Myth #7: Co-sleeping parents are irresponsible.

“Society and people assume that it’s okay to judge co-sleeping, separate-surface co-sleeping and bed sharing,” says McKenna. “Parents have the right to decide what is right for them, what’s safe for them, what works best for them and baby, and what is the best practice they will follow.” If you feel comfortable doing it — and you’ve made as many safety precautions as you can — trust your intuition that this is the right sleeping arrangement for your family.

The decision to co-sleep doesn’t work for everyone, but it seems there are many reasons parents choose it. And there’s one unifying trait that unites all the benefits: bonding with baby.

Truths About Co-Sleeping
Parents share why they chose to co-sleep and why it’s worked for them:

“I kept trying to not co-sleep with my baby out of fear, but we all sleep _so _much better when we co-sleep…. It’s easier to breastfeed and go back to sleep!” — Elizabeth O.

“I had a c-section and was breastfeeding, so the choice was already made for me. I stopped when my daughter started to crawl.” — Tammy

“I didn’t choose co-sleeping; it chose me.” — Mary Beth Q.

“My husband was deployed when our first child was eight weeks old. It made me feel safer to have him in bed with me and was an incredible bonding experience.” — Armywife654

“Baby spends nine months close to mommy. It’s harsh to rip that child away.” — Heather H.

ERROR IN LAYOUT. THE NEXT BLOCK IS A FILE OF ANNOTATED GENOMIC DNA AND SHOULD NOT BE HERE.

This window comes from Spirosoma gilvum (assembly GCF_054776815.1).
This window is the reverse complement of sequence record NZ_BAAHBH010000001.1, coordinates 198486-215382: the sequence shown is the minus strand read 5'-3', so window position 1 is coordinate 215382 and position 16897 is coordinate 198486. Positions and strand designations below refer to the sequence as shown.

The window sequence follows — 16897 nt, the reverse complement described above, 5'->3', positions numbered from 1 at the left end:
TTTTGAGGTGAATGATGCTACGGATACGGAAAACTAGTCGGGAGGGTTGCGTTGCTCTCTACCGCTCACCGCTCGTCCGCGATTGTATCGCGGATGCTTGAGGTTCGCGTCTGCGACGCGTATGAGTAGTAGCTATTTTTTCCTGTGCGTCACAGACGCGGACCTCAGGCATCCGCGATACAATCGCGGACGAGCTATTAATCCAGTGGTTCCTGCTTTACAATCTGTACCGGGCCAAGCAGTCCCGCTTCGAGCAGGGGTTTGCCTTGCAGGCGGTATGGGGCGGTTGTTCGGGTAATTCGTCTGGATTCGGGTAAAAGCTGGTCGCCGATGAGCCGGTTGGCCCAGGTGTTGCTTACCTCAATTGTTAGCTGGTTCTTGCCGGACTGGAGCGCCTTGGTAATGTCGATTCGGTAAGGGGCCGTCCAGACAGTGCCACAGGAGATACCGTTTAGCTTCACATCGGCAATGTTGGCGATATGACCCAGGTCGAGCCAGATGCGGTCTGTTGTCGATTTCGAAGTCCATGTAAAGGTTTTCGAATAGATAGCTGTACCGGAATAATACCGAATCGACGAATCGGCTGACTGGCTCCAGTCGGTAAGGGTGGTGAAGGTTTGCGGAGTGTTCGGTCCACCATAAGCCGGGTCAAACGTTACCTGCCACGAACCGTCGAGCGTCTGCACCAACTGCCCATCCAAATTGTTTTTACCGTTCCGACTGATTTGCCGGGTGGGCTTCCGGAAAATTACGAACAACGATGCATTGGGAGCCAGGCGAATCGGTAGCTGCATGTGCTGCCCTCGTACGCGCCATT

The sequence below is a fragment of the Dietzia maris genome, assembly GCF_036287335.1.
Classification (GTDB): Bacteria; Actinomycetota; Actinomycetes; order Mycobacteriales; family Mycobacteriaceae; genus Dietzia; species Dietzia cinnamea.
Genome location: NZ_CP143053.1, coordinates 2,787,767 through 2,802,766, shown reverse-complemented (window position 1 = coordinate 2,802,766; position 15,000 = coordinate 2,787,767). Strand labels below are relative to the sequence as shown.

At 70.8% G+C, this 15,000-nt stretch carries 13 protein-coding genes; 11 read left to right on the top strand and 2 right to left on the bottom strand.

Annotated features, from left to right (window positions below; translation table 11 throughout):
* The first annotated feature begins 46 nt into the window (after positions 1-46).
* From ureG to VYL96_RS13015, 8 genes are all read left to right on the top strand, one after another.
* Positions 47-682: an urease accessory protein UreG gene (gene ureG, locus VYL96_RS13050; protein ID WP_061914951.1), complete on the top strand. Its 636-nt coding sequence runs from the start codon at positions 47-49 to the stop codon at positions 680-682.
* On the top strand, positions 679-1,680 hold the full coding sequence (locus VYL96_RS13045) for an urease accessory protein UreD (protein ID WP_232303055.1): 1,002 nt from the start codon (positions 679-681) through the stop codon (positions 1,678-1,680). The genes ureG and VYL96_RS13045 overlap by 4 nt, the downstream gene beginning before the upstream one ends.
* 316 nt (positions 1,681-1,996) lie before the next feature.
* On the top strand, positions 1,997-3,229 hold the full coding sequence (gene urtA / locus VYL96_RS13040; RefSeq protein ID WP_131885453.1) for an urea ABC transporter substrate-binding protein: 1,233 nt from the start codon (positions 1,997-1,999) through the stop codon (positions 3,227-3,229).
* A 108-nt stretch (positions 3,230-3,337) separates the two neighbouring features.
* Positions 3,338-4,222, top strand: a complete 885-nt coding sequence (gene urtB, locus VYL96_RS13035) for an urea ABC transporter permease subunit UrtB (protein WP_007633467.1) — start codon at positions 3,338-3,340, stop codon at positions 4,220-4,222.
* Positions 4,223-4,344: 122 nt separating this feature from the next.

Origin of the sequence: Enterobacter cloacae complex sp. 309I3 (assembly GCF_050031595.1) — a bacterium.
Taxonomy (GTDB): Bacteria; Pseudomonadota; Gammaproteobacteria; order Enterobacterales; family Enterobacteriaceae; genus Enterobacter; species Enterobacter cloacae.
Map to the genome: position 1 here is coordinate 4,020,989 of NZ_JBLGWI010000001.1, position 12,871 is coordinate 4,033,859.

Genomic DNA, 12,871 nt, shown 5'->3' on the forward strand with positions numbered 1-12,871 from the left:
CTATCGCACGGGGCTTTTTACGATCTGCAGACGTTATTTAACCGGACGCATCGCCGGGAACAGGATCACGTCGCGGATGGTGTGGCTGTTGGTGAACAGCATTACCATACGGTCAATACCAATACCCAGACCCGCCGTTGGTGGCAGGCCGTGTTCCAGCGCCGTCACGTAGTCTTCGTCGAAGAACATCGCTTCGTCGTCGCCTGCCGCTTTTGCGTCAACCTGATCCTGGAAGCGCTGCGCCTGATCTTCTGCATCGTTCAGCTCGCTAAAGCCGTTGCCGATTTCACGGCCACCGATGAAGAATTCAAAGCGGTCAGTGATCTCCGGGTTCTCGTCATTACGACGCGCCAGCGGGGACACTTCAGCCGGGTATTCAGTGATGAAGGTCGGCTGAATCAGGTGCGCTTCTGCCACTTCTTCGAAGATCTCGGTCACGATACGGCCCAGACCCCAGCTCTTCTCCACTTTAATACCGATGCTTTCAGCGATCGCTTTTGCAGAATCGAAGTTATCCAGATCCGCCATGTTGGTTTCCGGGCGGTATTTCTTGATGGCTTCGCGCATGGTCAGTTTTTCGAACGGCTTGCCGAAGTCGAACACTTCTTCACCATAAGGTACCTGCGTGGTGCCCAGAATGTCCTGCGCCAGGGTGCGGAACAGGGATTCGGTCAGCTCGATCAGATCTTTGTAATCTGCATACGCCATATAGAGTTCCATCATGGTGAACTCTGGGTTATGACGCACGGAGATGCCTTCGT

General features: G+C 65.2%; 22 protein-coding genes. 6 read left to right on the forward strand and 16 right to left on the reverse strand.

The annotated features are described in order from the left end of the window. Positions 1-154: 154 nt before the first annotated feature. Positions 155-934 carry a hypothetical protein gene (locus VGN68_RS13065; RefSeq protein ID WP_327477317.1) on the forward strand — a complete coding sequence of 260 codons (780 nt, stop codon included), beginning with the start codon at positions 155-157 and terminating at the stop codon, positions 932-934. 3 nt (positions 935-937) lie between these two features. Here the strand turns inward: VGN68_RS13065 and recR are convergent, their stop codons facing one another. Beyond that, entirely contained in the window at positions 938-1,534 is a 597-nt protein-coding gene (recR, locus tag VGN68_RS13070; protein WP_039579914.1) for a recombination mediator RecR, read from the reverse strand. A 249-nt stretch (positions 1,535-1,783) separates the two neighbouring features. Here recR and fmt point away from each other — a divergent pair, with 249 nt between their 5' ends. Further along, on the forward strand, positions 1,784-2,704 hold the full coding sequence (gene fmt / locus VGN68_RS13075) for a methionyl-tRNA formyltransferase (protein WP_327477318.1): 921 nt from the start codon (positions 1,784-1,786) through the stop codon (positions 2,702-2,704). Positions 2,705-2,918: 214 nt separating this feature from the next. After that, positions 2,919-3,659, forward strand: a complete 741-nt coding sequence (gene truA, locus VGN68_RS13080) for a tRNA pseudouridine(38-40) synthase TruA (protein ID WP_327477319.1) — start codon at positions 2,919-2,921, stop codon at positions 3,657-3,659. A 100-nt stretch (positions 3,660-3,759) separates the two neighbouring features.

“We decided to do it because it works. I breastfeed and am too tired with kids that eat like friggin’ monsters to get completely up every time they’re hungry…they are content and we all get better sleep.” — Teddy B.

“I have seven kids and chose to co-sleep with all. It meant more sleep for both of us, and it was a great way to bond. I have the cot beside me against my bed, so there’s no chance of rolling on top or overheating.” — Martha S.

“I love snuggle sleeping with my boy…I feel much safer with him in bed with us…I’m always aware of him and his breathing and such. I always know what’s going on with him.” — Jacqueline D.

“I always said I never would, but I do now because it’s the only way I get any sleep. And I love it! I did research on safe co-sleeping and I feel that it’s natural. People have been doing it since the beginning of time…SIDS can occur in any sleep environment.” — Tiffany H.

“Our daughter sleeps in our room but in her Rock ‘n Play…we have a co-sleeper too, but she doesn’t like to sleep in that. I love having her in our room…. As soon as we get a crib, I will see if she will sleep in there.” — Sienna D.

“As long as you take the necessary precautions, co-sleeping reduces the risk of SIDS. I co-slept with my son the first eight weeks because we all slept better that way. After that, I moved him to his own cradle right next to the bed so I could go back to cuddling with my husband.” — Margaret B.

“My daughter was 18 months old when we started to co-sleep. It makes my husband and I feel safer, knowing that she’s okay in case there’s a fire or a break-in. Plus, those extra hours that we get to spend with her in the morning or at night mean so much to us because we both have very hectic schedules. It’s also makes the intimacy between my husband and I more interesting because we have to be more creative.” — Priea

The decision to co-sleep doesn’t work for everyone, but it seems there are many reasons parents choose it. And there’s one unifying trait that unites all the benefits: bonding with baby.

*Some names have been changed.